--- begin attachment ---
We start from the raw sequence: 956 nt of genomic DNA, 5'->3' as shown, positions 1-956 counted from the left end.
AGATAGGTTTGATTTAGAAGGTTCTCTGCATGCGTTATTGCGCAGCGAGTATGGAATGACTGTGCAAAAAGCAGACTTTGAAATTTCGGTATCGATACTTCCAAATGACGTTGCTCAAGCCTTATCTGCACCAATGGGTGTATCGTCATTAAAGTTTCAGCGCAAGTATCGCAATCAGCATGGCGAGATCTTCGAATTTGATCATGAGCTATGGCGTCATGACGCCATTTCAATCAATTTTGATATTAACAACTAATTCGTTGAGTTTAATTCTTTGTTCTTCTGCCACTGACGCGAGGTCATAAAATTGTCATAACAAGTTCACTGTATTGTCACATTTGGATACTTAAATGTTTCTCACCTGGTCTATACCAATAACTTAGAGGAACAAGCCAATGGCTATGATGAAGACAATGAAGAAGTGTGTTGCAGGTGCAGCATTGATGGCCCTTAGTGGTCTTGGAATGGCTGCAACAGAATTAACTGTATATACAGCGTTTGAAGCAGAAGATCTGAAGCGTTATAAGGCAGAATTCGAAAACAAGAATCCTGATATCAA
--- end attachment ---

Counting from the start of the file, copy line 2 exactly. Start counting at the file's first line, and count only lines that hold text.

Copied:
AGATAGGTTTGATTTAGAAGGTTCTCTGCATGCGTTATTGCGCAGCGAGTATGGAATGACTGTGCAAAAAGCAGACTTTGAAATTTCGGTATCGATACTTCCAAATGACGTTGCTCAAGCCTTATCTGCACCAATGGGTGTATCGTCATTAAAGTTTCAGCGCAAGTATCGCAATCAGCATGGCGAGATCTTCGAATTTGATCATGAGCTATGGCGTCATGACGCCATTTCAATCAATTTTGATATTAACAACTAATTCGTTGAGTTTAATTCTTTGTTCTTCTGCCACTGACGCGAGGTCATAAAATTGTCATAACAAGTTCACTGTATTGTCACATTTGGATACTTAAATGTTTCTCACCTGGTCTATACCAATAACTTAGAGGAACAAGCCAATGGCTATGATGAAGACAATGAAGAAGTGTGTTGCAGGTGCAGCATTGATGGCCCTTAGTGGTCTTGGAATGGCTGCAACAGAATTAACTGTATATACAGCGTTTGAAGCAGAAGATCTGAAGCGTTATAAGGCAGAATTCGAAAACAAGAATCCTGATATCAA